Posts Tagged ‘cold’

Thinking about my cold weather workouts… the doormen think I’m crazy to venture out in the cold, my neighbors are packing the gym… and my Mom still says “you’re gonna get sick!!!”   Does getting soaking wet with sweat during a winter workout seem to increase your risk of catching a cold?   Why does exercising in the cold increase your risk of having a heart attack compared with exerting yourself under temperate conditions?   Does cold weather exercise tend to cut excess fat from your body which might not fall during the summer?   I’m not about to tell you that your Mom or your Grandmother was wrong about exercise and getting sick in cold weather.  And I won’t promise you that you’ll drop a ton of weight running in sub freezing conditions but I do know that you will workout better if you understand your body and the physiological responses for exercising in cold air!  I know that I do!NYC11AF2

Ways to Cope with COLD

* During extremely cold weather, I try to find sheltered spots which are at least partly out of the wind. This will allow you to exercise more efficiently and reduce your risk of getting excessively cold. For example, I run in Central Park in the Winter and on the Hudson River in the Summer. The park is sheltered from winds, while the Riverfront offers a refreshing breeze in hot weather.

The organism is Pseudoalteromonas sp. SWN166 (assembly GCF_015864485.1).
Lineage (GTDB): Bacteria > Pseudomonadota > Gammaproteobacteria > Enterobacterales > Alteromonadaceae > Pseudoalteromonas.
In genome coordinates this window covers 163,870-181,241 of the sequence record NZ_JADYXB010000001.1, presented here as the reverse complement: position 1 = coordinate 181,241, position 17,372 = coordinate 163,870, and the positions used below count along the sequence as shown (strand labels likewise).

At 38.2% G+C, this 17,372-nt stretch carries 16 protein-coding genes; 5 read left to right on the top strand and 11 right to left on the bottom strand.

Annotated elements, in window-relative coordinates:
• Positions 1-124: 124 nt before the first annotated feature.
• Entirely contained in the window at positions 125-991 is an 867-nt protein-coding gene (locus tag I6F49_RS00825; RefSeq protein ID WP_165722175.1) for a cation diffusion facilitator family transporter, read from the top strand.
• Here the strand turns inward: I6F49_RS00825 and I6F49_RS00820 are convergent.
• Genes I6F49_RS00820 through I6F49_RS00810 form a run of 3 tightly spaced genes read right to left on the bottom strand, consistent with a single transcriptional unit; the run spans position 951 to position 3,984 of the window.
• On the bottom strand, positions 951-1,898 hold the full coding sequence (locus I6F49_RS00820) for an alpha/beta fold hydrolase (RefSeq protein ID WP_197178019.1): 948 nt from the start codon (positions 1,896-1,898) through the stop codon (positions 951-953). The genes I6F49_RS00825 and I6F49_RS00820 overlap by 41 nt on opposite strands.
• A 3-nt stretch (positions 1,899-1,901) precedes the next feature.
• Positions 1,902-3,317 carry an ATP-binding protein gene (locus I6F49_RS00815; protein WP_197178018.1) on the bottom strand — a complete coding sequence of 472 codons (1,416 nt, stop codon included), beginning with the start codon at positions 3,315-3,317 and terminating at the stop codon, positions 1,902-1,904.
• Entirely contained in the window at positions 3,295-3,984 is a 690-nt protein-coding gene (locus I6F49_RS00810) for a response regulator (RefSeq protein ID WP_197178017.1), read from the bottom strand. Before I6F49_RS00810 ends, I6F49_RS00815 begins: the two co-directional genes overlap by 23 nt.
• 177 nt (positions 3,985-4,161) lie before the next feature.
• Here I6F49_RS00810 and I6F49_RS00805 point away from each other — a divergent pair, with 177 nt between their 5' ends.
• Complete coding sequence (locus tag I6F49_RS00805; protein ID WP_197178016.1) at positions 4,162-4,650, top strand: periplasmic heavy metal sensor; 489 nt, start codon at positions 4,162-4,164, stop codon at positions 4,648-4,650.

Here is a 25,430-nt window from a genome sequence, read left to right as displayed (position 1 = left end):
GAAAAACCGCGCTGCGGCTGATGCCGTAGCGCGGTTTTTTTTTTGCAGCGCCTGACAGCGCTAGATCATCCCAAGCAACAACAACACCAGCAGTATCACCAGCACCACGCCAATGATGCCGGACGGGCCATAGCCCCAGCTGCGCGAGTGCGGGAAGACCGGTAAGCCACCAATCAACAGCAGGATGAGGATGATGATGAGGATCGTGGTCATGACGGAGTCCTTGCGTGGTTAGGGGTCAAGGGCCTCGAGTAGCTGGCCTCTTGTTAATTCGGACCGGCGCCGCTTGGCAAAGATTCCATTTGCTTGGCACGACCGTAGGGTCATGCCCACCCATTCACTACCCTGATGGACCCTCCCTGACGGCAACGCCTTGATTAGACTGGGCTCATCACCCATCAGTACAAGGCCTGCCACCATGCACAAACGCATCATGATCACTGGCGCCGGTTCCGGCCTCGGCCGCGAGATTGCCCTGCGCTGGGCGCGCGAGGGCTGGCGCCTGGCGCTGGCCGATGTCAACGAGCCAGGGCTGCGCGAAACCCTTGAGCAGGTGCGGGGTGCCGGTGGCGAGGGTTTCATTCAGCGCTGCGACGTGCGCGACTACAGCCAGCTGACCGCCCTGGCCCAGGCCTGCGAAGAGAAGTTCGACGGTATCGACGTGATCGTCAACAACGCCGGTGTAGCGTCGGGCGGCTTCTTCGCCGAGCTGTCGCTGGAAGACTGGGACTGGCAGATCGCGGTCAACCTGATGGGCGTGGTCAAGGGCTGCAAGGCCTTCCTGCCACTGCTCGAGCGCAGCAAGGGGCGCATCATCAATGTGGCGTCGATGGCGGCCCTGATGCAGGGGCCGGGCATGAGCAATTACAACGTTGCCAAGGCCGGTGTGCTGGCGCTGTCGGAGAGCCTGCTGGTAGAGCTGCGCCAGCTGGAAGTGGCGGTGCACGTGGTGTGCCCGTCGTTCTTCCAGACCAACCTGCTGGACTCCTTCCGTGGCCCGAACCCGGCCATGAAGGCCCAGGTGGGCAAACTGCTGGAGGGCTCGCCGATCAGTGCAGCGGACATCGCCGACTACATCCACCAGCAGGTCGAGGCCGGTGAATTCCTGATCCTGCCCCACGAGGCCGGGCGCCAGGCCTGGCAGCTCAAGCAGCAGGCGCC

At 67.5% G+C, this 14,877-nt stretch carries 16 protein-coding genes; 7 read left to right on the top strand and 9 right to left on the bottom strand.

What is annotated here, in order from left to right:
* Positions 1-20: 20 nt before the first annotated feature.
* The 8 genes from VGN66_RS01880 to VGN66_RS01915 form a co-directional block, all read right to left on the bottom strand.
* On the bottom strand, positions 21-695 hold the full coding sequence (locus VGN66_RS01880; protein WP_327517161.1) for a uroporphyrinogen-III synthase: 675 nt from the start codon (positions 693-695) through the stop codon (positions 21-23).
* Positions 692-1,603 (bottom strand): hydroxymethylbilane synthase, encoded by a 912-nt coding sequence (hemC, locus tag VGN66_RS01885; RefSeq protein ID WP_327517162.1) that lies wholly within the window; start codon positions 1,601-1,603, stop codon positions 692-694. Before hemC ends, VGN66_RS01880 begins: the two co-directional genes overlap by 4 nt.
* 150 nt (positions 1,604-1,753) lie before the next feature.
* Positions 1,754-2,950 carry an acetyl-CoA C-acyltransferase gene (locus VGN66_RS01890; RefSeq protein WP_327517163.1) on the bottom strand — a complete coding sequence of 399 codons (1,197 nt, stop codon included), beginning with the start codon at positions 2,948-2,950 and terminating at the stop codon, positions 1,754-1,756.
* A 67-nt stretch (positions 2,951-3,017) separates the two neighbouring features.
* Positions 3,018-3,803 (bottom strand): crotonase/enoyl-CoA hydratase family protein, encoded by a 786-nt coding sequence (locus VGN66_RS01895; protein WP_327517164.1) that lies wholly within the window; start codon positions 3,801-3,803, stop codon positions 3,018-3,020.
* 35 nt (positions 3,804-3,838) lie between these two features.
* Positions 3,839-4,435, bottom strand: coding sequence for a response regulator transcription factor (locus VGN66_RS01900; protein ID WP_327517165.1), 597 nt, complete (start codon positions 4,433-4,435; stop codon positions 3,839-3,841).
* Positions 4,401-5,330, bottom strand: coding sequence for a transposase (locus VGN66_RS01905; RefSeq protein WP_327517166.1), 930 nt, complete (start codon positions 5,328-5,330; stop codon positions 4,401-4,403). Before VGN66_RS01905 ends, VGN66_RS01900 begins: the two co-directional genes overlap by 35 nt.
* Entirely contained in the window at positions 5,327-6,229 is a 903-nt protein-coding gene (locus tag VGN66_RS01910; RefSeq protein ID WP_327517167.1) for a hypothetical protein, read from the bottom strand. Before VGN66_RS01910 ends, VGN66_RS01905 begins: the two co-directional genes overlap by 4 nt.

* Wear season-appropriate, adaptable clothes during runs. With today’s clothing technology there is no excuse to not be relatively comfortable during outdoor workouts ANY time of the year.  Get lightweight wind breakers, water resistant, and wicking clothes and you’ll feel good in winter weather!

* Two pairs of running shoes are necessary in winter weather. Winter’s slushy conditions often take their toll on shoes… running-shoe midsoles can become saturated with moisture. When midsoles get wet thy absorb shock less than dry soles, so leave water-logged shoes to dry out for 48 hours and use your second pair for the next day’s run.  I also tend to put my wet shoes near the heater to dry (but not close enough to melt the soles!)

* Drink!   Don’t reduce your fluid consumption.   I know I sweat in any weather!  But science shows perspiration rates are lower in the cold than in the heat, but cold weather exercise can still be dehydrating. For one thing, water is lost from the respiratory system at an increased rate on chilly days. Exposure to cold air can also increase the need to eliminate since urine prodution is increased.  You may not feel thirtsy in cool conditions but if you don’t drink you can become dehydrated which affects performance and makes it harder to stay warm. Taking at least 8 ounces of fluid immediately before a wintry workout. Doctors recommend to drink at least 8-10 glasses of water each day.

* Don’t overeat. As much as I would love to say I’m fattening up for my winter workouts… it’s any sort of adventage!  Accumulating “winter” fat under your skin offers no athletic help. It’s true that a fat person will feel more comfortable than a skinny individual when both are standing still in cold air, but the situation is reversed during exercise. Lean people can usually exercise more intensely than heftier folk and can therefore generate more internal heat. If your goal is to stay warm while exercising, being fit is definitely better than being fat! The exception to this rule is swimming, where a bit of fat under the skin prevents heat from being lost too rapidly to the water.